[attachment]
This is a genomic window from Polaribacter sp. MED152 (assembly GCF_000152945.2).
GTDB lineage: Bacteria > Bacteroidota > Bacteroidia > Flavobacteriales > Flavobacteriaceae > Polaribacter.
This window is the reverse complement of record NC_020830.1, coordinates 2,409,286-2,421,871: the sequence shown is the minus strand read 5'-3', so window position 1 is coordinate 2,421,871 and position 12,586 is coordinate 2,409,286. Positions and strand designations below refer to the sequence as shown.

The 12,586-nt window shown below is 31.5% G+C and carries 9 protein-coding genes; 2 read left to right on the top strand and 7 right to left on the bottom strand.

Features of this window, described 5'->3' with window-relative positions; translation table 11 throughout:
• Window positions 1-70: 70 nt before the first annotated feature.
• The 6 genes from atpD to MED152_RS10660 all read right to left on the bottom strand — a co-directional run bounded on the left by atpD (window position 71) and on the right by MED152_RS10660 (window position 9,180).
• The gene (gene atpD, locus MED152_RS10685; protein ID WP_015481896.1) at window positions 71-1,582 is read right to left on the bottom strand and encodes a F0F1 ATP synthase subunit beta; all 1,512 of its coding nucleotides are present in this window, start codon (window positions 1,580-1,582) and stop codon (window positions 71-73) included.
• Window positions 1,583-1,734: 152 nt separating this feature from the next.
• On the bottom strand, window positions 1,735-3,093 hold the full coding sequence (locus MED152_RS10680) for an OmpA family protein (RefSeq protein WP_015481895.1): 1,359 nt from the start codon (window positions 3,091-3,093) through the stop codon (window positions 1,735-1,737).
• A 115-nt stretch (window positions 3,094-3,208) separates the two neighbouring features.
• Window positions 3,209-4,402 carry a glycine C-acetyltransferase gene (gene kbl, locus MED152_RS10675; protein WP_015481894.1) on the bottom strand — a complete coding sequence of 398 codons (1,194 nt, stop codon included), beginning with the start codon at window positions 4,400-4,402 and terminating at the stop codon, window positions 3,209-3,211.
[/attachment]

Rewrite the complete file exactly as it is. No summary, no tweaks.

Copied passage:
This is a genomic window from Polaribacter sp. MED152 (assembly GCF_000152945.2).
GTDB lineage: Bacteria > Bacteroidota > Bacteroidia > Flavobacteriales > Flavobacteriaceae > Polaribacter.
This window is the reverse complement of record NC_020830.1, coordinates 2,409,286-2,421,871: the sequence shown is the minus strand read 5'-3', so window position 1 is coordinate 2,421,871 and position 12,586 is coordinate 2,409,286. Positions and strand designations below refer to the sequence as shown.

The 12,586-nt window shown below is 31.5% G+C and carries 9 protein-coding genes; 2 read left to right on the top strand and 7 right to left on the bottom strand.

Features of this window, described 5'->3' with window-relative positions; translation table 11 throughout:
• Window positions 1-70: 70 nt before the first annotated feature.
• The 6 genes from atpD to MED152_RS10660 all read right to left on the bottom strand — a co-directional run bounded on the left by atpD (window position 71) and on the right by MED152_RS10660 (window position 9,180).
• The gene (gene atpD, locus MED152_RS10685; protein ID WP_015481896.1) at window positions 71-1,582 is read right to left on the bottom strand and encodes a F0F1 ATP synthase subunit beta; all 1,512 of its coding nucleotides are present in this window, start codon (window positions 1,580-1,582) and stop codon (window positions 71-73) included.
• Window positions 1,583-1,734: 152 nt separating this feature from the next.
• On the bottom strand, window positions 1,735-3,093 hold the full coding sequence (locus MED152_RS10680) for an OmpA family protein (RefSeq protein WP_015481895.1): 1,359 nt from the start codon (window positions 3,091-3,093) through the stop codon (window positions 1,735-1,737).
• A 115-nt stretch (window positions 3,094-3,208) separates the two neighbouring features.
• Window positions 3,209-4,402 carry a glycine C-acetyltransferase gene (gene kbl, locus MED152_RS10675; protein WP_015481894.1) on the bottom strand — a complete coding sequence of 398 codons (1,194 nt, stop codon included), beginning with the start codon at window positions 4,400-4,402 and terminating at the stop codon, window positions 3,209-3,211.